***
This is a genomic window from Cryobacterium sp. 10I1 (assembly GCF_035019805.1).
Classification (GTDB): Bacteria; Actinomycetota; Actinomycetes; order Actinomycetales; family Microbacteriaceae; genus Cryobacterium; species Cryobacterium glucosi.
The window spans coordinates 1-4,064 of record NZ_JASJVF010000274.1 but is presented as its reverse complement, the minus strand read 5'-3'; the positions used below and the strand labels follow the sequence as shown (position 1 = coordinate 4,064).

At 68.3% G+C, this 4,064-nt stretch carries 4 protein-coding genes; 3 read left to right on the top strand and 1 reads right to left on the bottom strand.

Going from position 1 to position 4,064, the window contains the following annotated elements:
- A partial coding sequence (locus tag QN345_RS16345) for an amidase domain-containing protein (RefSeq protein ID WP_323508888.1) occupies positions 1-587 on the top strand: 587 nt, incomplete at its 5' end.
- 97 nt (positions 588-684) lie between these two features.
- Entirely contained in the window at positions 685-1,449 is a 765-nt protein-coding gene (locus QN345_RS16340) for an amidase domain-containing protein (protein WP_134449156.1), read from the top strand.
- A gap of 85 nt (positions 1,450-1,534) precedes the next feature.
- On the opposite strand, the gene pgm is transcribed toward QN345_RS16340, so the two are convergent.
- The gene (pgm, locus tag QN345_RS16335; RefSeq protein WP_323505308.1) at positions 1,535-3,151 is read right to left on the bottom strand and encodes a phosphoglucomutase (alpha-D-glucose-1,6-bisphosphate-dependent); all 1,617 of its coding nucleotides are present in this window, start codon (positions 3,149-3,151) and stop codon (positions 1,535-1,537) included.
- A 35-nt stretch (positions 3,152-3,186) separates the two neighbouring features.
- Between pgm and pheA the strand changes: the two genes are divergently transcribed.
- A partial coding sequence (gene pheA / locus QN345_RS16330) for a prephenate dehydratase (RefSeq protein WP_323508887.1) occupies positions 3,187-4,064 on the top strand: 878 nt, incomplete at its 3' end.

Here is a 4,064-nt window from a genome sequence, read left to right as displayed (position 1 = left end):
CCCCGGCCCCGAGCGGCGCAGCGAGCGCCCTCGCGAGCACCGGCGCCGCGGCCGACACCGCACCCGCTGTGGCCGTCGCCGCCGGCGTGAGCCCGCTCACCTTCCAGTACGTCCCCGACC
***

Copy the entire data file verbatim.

This is a genomic window from Cryobacterium sp. 10I1 (assembly GCF_035019805.1).
Classification (GTDB): Bacteria; Actinomycetota; Actinomycetes; order Actinomycetales; family Microbacteriaceae; genus Cryobacterium; species Cryobacterium glucosi.
The window spans coordinates 1-4,064 of record NZ_JASJVF010000274.1 but is presented as its reverse complement, the minus strand read 5'-3'; the positions used below and the strand labels follow the sequence as shown (position 1 = coordinate 4,064).

At 68.3% G+C, this 4,064-nt stretch carries 4 protein-coding genes; 3 read left to right on the top strand and 1 reads right to left on the bottom strand.

Going from position 1 to position 4,064, the window contains the following annotated elements:
- A partial coding sequence (locus tag QN345_RS16345) for an amidase domain-containing protein (RefSeq protein ID WP_323508888.1) occupies positions 1-587 on the top strand: 587 nt, incomplete at its 5' end.
- 97 nt (positions 588-684) lie between these two features.
- Entirely contained in the window at positions 685-1,449 is a 765-nt protein-coding gene (locus QN345_RS16340) for an amidase domain-containing protein (protein WP_134449156.1), read from the top strand.
- A gap of 85 nt (positions 1,450-1,534) precedes the next feature.
- On the opposite strand, the gene pgm is transcribed toward QN345_RS16340, so the two are convergent.
- The gene (pgm, locus tag QN345_RS16335; RefSeq protein WP_323505308.1) at positions 1,535-3,151 is read right to left on the bottom strand and encodes a phosphoglucomutase (alpha-D-glucose-1,6-bisphosphate-dependent); all 1,617 of its coding nucleotides are present in this window, start codon (positions 3,149-3,151) and stop codon (positions 1,535-1,537) included.
- A 35-nt stretch (positions 3,152-3,186) separates the two neighbouring features.
- Between pgm and pheA the strand changes: the two genes are divergently transcribed.
- A partial coding sequence (gene pheA / locus QN345_RS16330) for a prephenate dehydratase (RefSeq protein WP_323508887.1) occupies positions 3,187-4,064 on the top strand: 878 nt, incomplete at its 3' end.

Here is a 4,064-nt window from a genome sequence, read left to right as displayed (position 1 = left end):
CCCCGGCCCCGAGCGGCGCAGCGAGCGCCCTCGCGAGCACCGGCGCCGCGGCCGACACCGCACCCGCTGTGGCCGTCGCCGCCGGCGTGAGCCCGCTCACCTTCCAGTACGTCCCCGACC